Mayor Kevin McKeown

CITY HALL — After a decade and a half on the dais and having had, in his words, “the football pulled out from” him in other mayoral selection processes, Kevin McKeown is finally Santa Monica’s mayor.

McKeown is one of the most vocal members of the City Council and the Daily Press spoke with him about the mayor’s seat and what 2015 has in store.

Daily Press: You were emotional on the dais last month when your colleagues elected you mayor. Why did you want the title so badly?

Kevin McKeown: It’s been disappointing not to get to sit in that center chair. Not that there’s a lot of power involved but there’s just something I like about knowing that I get to be the mayor of this city that I love so much. For many years, if you look at the council photographs you’ll see me bravely smiling for the council photograph after having had the mayorship go to somebody else. I looked at the photo from (the Dec. 9 meeting) and it’s nice to see me beaming that much.

DP: There are some in the business community who would probably rather have seen someone other than you in mayor’s seat. You’re known for preferring to meet with developers when their requests come before council, rather than in private. How will balance commitments like these with your new position as the face of the city?

KM: If there are perceived wounds I’m open to healing them without changing my values. I mean clearly, I’m not a corporate thought kind of guy. The small businesses are what make this town work. There’s a lot of stuff that we and the chamber (of commerce) have worked together on over the years to make this a very successful town. Businesses here are doing well and I want to make them do better but not at the cost of quality of life for the people who live here. I think there’s a great sensitivity right now to the intrusion of business activity into residential neighborhoods, so I always look at things through that prism.

DP: There seems to be a rift on the council itself. How do you plan to, as you said on inauguration night, facilitate the council “leading from every seat?”

KM: I am open to making a new start here. I’ve actually been thinking about, we used to have liaisons to boards and commissions and that was ended for a combination of legal and political reasons … We have such an immensely intelligent and talented council at that point with special interest knowledge that we don’t all share. Maybe we should each take on a portfolio so that Pam (O’Connor) would be our mass transit expert. Terry (O’Day) would be just great on the environment. Gleam (Davis) is very tightly tied into the education community and important issues at this point. Tony (Vazquez) has labor stuff going. So maybe we each can take on a portfolio.

DP: What are the big issues that you’re concerned with in the coming year?

KM: We have to hire a new city manager. We have to deal with the airport. We’re adopting a new zoning code. We have a crisis with affordable housing. We have to figure how to fund affordable housing.

So that’s a pretty big agenda for one year but they’re all going to happen whether I want them to or not so the best I can do is say I am here. The best I can do is to say I am here to listen to everyone.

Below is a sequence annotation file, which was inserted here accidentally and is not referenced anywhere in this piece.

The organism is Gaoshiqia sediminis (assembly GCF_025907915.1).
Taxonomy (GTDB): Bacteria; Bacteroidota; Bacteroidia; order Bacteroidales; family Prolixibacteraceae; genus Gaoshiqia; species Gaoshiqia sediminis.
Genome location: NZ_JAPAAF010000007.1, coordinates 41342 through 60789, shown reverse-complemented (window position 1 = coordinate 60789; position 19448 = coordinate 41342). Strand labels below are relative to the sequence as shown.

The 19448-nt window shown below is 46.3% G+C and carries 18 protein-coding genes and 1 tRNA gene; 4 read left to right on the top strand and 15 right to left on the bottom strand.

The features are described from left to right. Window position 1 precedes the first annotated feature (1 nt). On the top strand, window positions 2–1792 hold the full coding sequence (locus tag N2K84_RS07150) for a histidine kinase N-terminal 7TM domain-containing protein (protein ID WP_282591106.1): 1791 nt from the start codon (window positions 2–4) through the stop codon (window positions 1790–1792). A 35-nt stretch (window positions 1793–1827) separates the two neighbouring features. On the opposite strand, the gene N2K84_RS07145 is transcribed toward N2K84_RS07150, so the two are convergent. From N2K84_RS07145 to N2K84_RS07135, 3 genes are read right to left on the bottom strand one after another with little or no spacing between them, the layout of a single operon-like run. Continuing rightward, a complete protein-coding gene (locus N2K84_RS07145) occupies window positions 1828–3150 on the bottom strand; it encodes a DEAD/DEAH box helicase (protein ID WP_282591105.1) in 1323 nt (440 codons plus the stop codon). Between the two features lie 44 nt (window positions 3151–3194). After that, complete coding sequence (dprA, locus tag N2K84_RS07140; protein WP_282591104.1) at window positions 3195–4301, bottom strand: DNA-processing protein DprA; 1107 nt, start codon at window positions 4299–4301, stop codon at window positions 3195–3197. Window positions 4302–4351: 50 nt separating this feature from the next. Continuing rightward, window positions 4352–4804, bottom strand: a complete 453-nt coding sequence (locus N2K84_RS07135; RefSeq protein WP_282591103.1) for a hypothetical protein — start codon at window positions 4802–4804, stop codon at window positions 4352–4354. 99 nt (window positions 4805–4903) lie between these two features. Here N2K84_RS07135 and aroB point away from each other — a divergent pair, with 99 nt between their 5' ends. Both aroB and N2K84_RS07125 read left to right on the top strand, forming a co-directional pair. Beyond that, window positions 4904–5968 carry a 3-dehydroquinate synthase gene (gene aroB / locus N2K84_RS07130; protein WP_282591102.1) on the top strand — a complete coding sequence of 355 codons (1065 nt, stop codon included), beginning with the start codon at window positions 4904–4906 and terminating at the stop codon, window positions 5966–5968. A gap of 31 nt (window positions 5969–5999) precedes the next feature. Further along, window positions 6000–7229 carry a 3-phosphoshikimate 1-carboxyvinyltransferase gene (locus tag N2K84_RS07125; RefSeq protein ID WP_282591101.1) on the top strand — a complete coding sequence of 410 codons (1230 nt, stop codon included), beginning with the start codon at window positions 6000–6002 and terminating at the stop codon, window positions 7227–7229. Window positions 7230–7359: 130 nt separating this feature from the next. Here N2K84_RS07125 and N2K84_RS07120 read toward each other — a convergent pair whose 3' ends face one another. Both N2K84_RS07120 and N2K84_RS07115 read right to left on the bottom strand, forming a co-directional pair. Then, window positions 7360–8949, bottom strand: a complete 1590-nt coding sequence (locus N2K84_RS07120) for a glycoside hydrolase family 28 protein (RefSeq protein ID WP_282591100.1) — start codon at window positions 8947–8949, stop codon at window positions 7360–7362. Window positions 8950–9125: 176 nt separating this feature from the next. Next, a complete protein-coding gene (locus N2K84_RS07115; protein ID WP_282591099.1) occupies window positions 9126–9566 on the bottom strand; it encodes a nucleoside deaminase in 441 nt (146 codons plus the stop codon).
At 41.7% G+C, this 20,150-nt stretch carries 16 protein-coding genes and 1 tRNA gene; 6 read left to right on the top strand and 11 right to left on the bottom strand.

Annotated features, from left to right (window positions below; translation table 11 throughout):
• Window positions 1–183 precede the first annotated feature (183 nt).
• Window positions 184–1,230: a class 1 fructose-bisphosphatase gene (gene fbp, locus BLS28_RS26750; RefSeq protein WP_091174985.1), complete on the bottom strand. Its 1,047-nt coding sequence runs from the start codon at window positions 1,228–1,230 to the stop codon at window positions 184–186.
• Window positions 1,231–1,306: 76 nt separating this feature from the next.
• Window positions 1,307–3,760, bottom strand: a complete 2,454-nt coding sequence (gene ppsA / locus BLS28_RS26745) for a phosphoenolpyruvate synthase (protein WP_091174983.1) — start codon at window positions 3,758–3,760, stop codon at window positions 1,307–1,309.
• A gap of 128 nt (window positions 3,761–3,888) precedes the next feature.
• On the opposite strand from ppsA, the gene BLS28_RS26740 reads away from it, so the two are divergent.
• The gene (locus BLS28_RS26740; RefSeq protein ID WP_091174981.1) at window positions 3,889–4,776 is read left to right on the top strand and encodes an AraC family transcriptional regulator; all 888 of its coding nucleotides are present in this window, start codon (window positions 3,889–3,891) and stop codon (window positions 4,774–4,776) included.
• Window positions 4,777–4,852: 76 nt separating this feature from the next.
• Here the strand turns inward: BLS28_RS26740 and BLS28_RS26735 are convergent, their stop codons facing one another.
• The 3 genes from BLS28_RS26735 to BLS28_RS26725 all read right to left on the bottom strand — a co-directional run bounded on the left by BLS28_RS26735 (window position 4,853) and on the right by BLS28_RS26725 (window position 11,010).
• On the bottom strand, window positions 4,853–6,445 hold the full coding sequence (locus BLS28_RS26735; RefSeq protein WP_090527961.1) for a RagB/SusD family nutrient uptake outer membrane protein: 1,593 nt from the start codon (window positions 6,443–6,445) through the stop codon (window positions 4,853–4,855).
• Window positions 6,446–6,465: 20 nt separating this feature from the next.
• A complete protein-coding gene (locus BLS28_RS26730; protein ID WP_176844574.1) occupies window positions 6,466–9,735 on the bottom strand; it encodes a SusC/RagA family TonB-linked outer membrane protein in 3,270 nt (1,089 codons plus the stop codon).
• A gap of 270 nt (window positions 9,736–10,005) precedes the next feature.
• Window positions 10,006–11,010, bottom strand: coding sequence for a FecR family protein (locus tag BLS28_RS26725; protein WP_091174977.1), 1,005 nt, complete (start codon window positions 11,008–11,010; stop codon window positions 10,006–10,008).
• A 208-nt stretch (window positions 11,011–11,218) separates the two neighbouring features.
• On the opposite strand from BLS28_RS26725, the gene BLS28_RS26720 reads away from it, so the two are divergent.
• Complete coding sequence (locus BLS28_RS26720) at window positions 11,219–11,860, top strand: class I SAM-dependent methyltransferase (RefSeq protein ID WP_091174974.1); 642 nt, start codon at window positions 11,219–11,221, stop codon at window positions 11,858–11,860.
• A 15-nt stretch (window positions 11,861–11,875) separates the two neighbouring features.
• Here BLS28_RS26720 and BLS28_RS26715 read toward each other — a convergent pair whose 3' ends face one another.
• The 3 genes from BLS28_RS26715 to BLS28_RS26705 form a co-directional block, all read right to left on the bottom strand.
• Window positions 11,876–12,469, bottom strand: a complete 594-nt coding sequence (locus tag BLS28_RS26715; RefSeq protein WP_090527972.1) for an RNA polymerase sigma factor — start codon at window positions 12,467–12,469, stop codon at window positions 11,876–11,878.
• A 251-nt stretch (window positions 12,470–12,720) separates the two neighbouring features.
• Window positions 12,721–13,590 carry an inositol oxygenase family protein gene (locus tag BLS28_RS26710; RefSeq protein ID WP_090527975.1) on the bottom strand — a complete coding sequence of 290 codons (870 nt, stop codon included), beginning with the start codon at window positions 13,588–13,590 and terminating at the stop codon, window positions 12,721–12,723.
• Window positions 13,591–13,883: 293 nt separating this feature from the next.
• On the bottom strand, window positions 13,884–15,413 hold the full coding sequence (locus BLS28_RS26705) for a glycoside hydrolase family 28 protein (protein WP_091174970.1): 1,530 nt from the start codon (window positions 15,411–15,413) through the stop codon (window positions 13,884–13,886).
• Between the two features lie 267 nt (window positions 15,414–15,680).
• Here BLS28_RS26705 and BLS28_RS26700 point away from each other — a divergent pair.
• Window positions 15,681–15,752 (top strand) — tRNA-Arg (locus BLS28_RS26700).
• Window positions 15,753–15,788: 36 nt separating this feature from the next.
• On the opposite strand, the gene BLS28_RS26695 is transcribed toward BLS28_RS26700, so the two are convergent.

DP: Rod Gould will step down as city manager at the end of the month. What are you looking for in his replacement?

KM: For a city manager we hired at the beginning of the great recession, Rod was a brilliant hire and did wonderful things including finding a way to fund education in this town with measure’s Y and YY. Now we probably have more applications for development than anyone thinks the city can absorb. Not all 35 development agreements are going to be approved. There’s just no way we could do that. We need a new city manager who first of all can let the community know that not everything is a yes when it comes to development because that’s what people in the community feel. I don’t think they’re right but again this sort of atmosphere of extremism has painted City Hall as go-go all the time.

We need a city manager who has some experience with dealing with other governmental agencies who have more power than we do because we’re headed into a knock-down, drag-out battle with the (Federal Aviation Administration over the future of the Santa Monica Airport).

DP: The new zoning ordinance, which will dictate land uses for years to come, has been with the Planning Commission for months. How do you plan to approach it when it comes before council, likely later this year?

KM: I actually took the draft zoning code when it first came out — it was 540 pages, and I was on jury duty — so while sitting there I went through all 540 pages and annotated. So I’m familiar with every line in that draft zoning code when it comes to us. But I can’t deal with that as mayor or a councilman. We have to figure out, OK, what are the 15 or 20 big policy issues represented here and we will give the direction on how that goes. I am someone who does trust the process. The process is often bumpy. Sometimes it’s two steps forward a step back. But in the end I think it’s a good iterative way of getting multiple inputs from people.

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